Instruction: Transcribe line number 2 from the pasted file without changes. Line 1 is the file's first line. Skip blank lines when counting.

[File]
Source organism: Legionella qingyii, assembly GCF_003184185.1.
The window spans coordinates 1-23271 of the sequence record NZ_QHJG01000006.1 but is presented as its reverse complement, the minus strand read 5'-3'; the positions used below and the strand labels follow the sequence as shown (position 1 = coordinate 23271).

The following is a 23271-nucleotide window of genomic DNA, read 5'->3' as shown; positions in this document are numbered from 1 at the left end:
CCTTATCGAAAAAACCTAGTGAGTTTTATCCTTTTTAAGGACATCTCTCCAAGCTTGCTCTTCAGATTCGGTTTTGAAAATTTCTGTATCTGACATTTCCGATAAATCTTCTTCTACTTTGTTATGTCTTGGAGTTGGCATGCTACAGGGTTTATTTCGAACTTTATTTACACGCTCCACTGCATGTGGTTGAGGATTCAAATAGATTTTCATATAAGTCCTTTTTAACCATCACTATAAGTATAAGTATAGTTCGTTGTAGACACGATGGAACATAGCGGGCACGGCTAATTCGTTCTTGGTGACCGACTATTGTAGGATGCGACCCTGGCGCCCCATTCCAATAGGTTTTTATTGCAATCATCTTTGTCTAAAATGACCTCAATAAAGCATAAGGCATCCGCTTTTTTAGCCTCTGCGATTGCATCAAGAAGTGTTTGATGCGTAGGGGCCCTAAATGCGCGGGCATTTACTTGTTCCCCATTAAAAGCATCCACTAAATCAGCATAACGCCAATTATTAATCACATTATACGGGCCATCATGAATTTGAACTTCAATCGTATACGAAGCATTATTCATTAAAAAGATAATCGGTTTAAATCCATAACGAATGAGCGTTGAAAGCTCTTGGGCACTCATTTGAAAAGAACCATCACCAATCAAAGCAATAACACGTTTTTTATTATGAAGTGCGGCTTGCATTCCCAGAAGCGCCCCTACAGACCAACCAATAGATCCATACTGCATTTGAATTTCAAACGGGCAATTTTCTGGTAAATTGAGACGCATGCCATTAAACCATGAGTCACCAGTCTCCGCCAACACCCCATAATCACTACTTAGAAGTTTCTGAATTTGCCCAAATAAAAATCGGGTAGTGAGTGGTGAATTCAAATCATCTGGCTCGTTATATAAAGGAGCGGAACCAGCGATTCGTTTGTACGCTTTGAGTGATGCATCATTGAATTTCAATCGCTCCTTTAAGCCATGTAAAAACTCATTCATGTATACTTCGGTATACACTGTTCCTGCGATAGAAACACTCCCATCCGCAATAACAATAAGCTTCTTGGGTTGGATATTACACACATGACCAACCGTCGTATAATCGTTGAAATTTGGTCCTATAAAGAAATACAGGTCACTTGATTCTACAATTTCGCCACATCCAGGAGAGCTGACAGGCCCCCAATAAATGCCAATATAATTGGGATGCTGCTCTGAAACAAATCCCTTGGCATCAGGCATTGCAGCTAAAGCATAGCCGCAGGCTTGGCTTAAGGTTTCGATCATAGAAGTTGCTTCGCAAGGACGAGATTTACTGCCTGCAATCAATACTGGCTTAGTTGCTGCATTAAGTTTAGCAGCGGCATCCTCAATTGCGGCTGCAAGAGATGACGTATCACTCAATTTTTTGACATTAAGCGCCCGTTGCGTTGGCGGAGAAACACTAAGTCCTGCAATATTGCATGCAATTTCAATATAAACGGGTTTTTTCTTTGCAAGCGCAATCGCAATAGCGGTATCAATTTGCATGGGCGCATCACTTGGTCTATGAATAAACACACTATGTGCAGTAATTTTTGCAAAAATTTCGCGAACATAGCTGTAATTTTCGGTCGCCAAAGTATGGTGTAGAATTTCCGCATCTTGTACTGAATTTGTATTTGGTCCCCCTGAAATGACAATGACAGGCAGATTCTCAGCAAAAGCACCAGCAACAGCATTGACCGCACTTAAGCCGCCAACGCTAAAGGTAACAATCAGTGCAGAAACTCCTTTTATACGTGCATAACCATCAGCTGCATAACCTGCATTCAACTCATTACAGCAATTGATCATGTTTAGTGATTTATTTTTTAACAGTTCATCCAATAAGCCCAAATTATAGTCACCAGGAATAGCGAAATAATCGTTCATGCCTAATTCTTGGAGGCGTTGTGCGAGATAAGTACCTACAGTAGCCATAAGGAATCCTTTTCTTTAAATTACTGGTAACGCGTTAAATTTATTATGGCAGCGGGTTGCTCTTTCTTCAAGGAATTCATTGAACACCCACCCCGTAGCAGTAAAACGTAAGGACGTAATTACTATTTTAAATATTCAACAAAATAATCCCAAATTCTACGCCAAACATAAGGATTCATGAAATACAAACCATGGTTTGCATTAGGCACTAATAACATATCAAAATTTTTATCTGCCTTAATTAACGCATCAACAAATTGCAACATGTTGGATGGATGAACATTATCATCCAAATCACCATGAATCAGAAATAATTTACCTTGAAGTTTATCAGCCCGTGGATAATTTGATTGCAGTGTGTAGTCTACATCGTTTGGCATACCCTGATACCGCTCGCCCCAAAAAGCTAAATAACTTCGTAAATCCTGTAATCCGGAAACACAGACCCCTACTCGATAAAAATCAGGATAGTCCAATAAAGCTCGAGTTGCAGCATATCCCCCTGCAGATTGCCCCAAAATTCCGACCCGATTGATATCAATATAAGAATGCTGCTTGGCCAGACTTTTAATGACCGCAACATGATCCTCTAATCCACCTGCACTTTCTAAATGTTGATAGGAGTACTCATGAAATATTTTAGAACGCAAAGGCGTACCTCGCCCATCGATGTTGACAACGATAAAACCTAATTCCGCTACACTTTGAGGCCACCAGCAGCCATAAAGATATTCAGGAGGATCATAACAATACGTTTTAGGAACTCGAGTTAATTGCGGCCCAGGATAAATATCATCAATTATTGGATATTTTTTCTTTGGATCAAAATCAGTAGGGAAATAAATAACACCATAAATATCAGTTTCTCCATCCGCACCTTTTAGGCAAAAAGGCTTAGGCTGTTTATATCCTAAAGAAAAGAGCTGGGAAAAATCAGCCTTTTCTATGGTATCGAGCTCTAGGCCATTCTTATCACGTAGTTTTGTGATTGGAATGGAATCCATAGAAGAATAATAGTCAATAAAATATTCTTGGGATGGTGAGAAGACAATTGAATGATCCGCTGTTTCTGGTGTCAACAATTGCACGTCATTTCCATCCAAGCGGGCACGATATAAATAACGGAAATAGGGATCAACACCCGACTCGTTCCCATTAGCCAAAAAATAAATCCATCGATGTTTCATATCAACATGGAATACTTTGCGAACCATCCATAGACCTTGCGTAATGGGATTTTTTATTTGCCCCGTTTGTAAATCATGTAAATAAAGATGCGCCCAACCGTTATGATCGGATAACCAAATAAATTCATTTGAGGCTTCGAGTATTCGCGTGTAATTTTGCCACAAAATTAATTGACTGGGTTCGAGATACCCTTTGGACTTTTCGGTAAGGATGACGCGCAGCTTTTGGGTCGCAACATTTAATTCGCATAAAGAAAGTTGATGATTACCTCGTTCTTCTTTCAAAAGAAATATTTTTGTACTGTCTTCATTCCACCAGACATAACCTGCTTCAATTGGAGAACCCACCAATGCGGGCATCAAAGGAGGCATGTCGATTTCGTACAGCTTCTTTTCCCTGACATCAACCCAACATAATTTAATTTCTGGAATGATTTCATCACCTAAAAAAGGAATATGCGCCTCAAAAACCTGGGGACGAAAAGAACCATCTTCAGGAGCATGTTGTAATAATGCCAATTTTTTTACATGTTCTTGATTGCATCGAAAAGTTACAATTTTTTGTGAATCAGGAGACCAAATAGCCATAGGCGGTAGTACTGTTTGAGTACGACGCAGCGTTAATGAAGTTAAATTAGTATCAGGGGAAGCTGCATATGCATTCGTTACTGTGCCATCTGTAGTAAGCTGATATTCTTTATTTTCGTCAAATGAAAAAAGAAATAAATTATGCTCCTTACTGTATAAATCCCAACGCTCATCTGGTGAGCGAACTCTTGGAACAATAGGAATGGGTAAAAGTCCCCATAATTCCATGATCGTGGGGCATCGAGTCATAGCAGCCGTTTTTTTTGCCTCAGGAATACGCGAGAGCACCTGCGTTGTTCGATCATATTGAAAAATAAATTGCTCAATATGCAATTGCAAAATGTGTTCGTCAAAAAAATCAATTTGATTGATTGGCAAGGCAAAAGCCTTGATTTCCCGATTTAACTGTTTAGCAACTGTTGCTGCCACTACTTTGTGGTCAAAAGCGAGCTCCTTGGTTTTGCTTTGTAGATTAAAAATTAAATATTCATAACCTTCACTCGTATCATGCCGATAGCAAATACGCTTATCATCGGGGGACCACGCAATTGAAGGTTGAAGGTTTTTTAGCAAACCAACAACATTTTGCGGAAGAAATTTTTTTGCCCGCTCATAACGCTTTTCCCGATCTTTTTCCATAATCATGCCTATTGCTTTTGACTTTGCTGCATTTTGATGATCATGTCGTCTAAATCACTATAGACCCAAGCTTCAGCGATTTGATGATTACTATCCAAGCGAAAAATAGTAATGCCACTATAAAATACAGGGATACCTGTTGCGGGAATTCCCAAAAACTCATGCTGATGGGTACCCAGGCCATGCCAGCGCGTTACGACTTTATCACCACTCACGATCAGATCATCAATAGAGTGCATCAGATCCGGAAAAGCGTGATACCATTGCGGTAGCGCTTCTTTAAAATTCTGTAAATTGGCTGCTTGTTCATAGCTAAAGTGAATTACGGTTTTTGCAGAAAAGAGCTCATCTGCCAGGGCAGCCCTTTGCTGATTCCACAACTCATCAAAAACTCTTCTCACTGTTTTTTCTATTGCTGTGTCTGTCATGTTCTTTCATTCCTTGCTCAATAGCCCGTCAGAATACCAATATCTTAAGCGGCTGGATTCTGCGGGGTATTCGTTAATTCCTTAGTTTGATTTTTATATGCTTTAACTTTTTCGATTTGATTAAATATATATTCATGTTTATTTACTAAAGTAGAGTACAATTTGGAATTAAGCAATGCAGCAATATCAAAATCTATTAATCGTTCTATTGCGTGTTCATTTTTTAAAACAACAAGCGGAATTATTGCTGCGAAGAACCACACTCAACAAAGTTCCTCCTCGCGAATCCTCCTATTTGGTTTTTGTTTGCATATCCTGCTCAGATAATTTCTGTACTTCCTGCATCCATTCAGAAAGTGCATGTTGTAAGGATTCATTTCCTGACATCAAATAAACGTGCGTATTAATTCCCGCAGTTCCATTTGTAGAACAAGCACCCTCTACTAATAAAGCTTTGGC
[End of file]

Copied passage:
The window spans coordinates 1-23271 of the sequence record NZ_QHJG01000006.1 but is presented as its reverse complement, the minus strand read 5'-3'; the positions used below and the strand labels follow the sequence as shown (position 1 = coordinate 23271).